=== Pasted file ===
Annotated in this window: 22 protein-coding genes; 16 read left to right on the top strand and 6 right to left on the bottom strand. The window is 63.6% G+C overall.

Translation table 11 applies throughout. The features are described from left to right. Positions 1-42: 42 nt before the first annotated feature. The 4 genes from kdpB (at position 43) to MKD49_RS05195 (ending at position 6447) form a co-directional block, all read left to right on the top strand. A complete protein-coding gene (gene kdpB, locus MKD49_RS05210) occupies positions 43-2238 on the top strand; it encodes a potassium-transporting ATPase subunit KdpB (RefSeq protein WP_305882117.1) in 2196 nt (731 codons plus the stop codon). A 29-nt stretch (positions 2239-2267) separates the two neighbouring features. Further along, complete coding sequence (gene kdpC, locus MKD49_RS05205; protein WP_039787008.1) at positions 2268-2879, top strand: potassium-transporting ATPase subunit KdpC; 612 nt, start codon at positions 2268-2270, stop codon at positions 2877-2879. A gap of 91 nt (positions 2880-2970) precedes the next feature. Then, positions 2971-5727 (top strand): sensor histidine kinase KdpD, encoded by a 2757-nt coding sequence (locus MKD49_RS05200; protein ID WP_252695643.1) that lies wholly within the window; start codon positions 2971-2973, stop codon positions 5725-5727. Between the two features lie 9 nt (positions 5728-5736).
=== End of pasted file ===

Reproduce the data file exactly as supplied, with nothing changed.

Annotated in this window: 22 protein-coding genes; 16 read left to right on the top strand and 6 right to left on the bottom strand. The window is 63.6% G+C overall.

Translation table 11 applies throughout. The features are described from left to right. Positions 1-42: 42 nt before the first annotated feature. The 4 genes from kdpB (at position 43) to MKD49_RS05195 (ending at position 6447) form a co-directional block, all read left to right on the top strand. A complete protein-coding gene (gene kdpB, locus MKD49_RS05210) occupies positions 43-2238 on the top strand; it encodes a potassium-transporting ATPase subunit KdpB (RefSeq protein WP_305882117.1) in 2196 nt (731 codons plus the stop codon). A 29-nt stretch (positions 2239-2267) separates the two neighbouring features. Further along, complete coding sequence (gene kdpC, locus MKD49_RS05205; protein WP_039787008.1) at positions 2268-2879, top strand: potassium-transporting ATPase subunit KdpC; 612 nt, start codon at positions 2268-2270, stop codon at positions 2877-2879. A gap of 91 nt (positions 2880-2970) precedes the next feature. Then, positions 2971-5727 (top strand): sensor histidine kinase KdpD, encoded by a 2757-nt coding sequence (locus MKD49_RS05200; protein ID WP_252695643.1) that lies wholly within the window; start codon positions 2971-2973, stop codon positions 5725-5727. Between the two features lie 9 nt (positions 5728-5736).